(IAU-01)

The Belgian students made reference to specific regulations and barriers at healthcare system level which had a significant impact on patients’ access to care:

‘In [name of hospital] that sometimes happens. People who actually need surgery, but they are not allowed to have surgery because they don’t have any papers in Belgium. So, we have to send them back home’

(APU-09)

Finally, it is worth describing some of the Turkish student nurses’ view of health inequity in Turkey, where the Syrian refugees are seen as having better access to care than other minorities and even the majority Turkish population.

‘The healthcare needs of the Syrian refugee community are being met adequately. However, the other minority communities may not have been receiving the same amount of health care’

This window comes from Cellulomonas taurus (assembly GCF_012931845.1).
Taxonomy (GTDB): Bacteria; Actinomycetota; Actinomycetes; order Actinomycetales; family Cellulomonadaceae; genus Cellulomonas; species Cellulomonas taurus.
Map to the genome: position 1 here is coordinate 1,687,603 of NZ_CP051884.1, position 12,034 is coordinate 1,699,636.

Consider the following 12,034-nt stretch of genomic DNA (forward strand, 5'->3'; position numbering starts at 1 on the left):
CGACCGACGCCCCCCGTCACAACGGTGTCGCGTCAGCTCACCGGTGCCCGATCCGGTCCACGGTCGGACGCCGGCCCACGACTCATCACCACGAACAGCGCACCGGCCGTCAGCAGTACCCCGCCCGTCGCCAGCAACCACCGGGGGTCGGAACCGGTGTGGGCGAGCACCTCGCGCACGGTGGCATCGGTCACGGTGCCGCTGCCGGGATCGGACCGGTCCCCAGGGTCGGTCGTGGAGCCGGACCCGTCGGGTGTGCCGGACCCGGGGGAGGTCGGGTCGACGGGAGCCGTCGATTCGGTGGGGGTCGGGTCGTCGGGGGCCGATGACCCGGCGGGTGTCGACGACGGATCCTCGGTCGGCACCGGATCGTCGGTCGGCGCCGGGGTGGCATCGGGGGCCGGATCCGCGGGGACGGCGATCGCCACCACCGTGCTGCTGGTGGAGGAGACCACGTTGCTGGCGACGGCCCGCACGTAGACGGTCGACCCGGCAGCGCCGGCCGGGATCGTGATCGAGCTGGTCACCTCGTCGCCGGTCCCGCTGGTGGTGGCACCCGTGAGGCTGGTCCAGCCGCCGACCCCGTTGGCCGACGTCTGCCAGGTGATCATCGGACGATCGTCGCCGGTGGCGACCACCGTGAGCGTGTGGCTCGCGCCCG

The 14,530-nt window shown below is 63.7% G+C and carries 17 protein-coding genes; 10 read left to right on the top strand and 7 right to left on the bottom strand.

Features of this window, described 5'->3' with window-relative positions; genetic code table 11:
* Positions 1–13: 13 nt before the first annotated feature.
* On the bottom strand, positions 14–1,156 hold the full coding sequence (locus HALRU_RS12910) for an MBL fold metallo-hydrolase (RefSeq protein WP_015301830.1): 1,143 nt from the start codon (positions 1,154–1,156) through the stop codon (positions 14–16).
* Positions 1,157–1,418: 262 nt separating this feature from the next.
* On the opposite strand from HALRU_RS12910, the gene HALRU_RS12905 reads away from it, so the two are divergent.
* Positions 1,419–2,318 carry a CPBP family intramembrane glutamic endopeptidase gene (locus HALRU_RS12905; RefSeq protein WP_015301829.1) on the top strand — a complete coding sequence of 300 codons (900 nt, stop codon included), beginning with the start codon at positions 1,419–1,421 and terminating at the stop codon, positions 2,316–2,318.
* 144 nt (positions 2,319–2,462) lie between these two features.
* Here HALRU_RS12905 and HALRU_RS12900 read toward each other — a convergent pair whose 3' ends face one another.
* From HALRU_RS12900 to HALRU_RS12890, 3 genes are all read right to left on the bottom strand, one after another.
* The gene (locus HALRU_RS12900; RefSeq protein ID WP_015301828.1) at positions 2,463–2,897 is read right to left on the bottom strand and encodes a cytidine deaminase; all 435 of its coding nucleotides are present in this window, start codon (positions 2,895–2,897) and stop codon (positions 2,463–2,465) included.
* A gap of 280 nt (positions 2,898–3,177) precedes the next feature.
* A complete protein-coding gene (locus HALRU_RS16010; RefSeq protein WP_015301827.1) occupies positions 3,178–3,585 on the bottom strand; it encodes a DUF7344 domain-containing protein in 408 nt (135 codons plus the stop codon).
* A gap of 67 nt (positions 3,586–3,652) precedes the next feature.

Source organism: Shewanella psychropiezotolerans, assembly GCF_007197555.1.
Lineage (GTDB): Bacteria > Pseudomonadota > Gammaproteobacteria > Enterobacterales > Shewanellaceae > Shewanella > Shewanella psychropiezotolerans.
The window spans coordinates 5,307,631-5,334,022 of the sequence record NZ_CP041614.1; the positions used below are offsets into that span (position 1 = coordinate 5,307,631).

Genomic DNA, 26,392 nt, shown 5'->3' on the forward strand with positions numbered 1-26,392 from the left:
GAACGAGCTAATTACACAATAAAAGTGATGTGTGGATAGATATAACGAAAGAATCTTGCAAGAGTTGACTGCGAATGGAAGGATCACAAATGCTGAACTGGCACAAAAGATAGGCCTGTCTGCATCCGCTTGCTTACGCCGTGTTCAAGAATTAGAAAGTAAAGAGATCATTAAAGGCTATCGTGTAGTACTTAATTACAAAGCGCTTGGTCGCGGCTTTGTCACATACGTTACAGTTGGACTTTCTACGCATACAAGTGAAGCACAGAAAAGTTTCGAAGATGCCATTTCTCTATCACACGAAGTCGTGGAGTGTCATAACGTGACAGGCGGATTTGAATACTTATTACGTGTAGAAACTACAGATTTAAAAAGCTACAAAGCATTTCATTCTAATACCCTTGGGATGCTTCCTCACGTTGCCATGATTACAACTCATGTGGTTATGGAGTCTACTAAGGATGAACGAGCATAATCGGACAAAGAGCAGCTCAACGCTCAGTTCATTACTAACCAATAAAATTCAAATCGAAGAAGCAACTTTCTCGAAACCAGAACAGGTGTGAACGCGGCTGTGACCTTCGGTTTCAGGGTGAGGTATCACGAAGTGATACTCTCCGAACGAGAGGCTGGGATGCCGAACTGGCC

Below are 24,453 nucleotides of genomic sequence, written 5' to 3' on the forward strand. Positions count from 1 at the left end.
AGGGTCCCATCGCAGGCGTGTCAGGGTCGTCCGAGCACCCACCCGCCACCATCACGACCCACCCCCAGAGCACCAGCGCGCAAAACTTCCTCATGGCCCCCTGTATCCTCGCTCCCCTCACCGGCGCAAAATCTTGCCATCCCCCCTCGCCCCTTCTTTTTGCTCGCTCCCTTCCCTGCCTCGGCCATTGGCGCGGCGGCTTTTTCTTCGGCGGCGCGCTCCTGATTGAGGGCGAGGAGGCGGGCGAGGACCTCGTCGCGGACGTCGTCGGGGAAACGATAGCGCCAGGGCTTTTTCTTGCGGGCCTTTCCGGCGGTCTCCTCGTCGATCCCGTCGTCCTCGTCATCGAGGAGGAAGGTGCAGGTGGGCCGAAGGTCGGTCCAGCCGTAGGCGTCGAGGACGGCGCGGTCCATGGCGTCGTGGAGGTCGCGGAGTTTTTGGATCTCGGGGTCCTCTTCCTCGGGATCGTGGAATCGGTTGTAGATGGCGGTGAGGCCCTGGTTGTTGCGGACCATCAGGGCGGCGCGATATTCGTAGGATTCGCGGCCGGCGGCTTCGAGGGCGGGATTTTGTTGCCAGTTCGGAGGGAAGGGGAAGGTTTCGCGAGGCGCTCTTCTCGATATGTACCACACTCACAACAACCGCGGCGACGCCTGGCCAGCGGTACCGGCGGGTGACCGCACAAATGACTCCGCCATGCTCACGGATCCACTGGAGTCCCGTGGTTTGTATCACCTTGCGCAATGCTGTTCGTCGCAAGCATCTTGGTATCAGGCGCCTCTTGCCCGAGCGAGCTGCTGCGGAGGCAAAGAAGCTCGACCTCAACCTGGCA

(IAU-01)

‘Syrian inpatients are being hospitalized as and when necessary, the Turkish patients are often being sent home with the excuse that there are not enough beds’

(IAU-03)

Racism and prejudice in the healthcare service.

The student nurses witnessed racist, prejudiced and discriminatory attitudes towards not only patients and their relatives, but also towards healthcare professionals whilst on placement. These negative attitudes were observed in the students themselves, the staff and also the patients.

‘An African nurse who does something wrong in the eyes of a Belgian old lady, who is then charged with malpractice more quickly than if I had made that mistake. Me being Belgian—with the right colour, so to speak’